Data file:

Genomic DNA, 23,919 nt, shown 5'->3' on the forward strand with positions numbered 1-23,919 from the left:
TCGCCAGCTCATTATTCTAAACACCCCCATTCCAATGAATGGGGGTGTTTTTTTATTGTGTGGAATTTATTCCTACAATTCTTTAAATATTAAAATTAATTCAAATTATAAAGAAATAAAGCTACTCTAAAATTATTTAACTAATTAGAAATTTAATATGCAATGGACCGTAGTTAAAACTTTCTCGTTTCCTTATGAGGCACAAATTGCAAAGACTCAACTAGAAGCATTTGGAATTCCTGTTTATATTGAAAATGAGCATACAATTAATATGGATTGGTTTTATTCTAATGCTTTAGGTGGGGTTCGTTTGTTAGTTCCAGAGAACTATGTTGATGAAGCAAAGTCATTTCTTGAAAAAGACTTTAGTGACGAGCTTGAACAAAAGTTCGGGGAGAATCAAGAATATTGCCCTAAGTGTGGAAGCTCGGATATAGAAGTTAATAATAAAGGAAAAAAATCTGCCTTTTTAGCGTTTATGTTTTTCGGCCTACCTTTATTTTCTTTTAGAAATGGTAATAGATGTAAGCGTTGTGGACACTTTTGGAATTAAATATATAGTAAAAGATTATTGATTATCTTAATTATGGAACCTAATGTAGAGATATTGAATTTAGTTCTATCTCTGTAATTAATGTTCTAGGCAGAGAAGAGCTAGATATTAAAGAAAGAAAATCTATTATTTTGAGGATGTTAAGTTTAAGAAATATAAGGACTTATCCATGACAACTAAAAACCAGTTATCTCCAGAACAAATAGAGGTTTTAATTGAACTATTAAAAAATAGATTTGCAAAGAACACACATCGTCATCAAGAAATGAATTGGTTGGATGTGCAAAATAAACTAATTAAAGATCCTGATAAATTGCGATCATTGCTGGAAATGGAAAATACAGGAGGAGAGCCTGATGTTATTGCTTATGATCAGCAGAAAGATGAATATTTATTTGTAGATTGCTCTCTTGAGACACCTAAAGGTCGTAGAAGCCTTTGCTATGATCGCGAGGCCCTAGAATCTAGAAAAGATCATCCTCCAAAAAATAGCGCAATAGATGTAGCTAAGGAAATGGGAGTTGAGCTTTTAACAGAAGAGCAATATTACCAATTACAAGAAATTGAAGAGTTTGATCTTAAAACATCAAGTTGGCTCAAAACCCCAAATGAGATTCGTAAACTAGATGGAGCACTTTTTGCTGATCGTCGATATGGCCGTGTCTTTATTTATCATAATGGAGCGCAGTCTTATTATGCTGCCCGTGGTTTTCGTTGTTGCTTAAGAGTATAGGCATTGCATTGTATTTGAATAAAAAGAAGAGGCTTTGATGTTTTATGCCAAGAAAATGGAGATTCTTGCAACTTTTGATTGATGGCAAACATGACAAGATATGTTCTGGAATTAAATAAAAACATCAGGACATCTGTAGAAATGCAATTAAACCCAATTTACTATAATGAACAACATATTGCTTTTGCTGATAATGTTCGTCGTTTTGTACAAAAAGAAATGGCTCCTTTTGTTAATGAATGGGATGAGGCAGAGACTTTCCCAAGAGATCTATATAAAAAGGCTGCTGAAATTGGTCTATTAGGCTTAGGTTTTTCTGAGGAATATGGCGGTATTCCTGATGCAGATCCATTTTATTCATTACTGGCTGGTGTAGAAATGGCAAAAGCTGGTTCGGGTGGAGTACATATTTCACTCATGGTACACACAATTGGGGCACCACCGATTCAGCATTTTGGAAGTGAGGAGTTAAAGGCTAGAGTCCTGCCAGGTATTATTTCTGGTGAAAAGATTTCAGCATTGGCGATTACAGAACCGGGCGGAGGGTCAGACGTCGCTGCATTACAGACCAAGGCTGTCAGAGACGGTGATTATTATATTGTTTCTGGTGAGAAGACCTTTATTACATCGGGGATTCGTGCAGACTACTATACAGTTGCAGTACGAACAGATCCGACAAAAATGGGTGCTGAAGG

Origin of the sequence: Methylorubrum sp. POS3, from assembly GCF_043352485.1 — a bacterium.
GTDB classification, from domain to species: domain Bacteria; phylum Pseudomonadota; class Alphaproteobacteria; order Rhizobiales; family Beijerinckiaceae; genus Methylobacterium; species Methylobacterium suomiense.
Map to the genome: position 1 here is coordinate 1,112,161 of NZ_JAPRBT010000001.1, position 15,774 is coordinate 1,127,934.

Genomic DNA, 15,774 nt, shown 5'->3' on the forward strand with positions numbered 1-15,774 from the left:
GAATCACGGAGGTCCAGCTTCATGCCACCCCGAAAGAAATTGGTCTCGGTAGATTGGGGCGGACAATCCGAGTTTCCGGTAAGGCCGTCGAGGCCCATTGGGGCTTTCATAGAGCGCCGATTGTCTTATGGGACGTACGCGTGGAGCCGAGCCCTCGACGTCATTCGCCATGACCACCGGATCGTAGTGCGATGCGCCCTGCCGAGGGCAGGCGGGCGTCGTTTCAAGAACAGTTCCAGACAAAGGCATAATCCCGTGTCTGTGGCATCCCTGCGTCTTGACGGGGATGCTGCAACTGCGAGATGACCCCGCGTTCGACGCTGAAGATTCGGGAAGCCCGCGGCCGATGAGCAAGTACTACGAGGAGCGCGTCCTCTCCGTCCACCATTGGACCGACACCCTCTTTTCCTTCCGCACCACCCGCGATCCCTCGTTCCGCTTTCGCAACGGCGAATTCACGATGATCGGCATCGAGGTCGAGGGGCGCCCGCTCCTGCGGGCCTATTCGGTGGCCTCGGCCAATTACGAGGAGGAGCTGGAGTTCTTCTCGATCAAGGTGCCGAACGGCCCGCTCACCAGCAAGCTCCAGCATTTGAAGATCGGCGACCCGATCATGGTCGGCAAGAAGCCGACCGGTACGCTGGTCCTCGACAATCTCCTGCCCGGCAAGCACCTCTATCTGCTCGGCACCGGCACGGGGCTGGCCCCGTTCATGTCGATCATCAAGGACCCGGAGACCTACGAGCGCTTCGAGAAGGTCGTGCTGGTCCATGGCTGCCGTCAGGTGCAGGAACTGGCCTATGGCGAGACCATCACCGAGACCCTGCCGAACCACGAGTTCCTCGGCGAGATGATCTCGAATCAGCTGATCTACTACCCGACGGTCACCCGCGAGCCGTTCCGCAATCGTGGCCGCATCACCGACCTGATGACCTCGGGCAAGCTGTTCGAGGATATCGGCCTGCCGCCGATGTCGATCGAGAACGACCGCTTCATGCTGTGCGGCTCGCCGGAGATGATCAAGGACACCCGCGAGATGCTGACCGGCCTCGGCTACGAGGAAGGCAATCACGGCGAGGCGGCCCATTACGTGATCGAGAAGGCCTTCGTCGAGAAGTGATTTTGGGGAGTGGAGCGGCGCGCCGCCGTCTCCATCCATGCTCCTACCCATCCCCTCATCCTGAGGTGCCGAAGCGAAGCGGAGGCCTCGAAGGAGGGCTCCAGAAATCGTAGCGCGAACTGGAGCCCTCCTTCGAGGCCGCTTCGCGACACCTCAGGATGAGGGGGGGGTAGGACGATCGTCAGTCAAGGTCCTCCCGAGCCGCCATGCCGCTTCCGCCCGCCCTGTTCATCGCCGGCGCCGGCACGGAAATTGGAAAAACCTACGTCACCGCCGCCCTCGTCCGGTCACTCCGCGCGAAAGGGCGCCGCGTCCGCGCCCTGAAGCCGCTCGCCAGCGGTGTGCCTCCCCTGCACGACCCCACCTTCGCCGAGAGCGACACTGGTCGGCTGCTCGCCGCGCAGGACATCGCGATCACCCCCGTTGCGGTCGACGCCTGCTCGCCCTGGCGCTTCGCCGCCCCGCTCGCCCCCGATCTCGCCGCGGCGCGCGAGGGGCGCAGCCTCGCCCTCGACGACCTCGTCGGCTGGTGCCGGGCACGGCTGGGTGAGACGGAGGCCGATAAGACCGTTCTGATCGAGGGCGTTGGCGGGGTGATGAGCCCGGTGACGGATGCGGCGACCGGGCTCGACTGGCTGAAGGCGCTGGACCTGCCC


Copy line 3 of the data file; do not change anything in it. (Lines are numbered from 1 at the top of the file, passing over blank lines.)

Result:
Origin of the sequence: Methylorubrum sp. POS3, from assembly GCF_043352485.1 — a bacterium.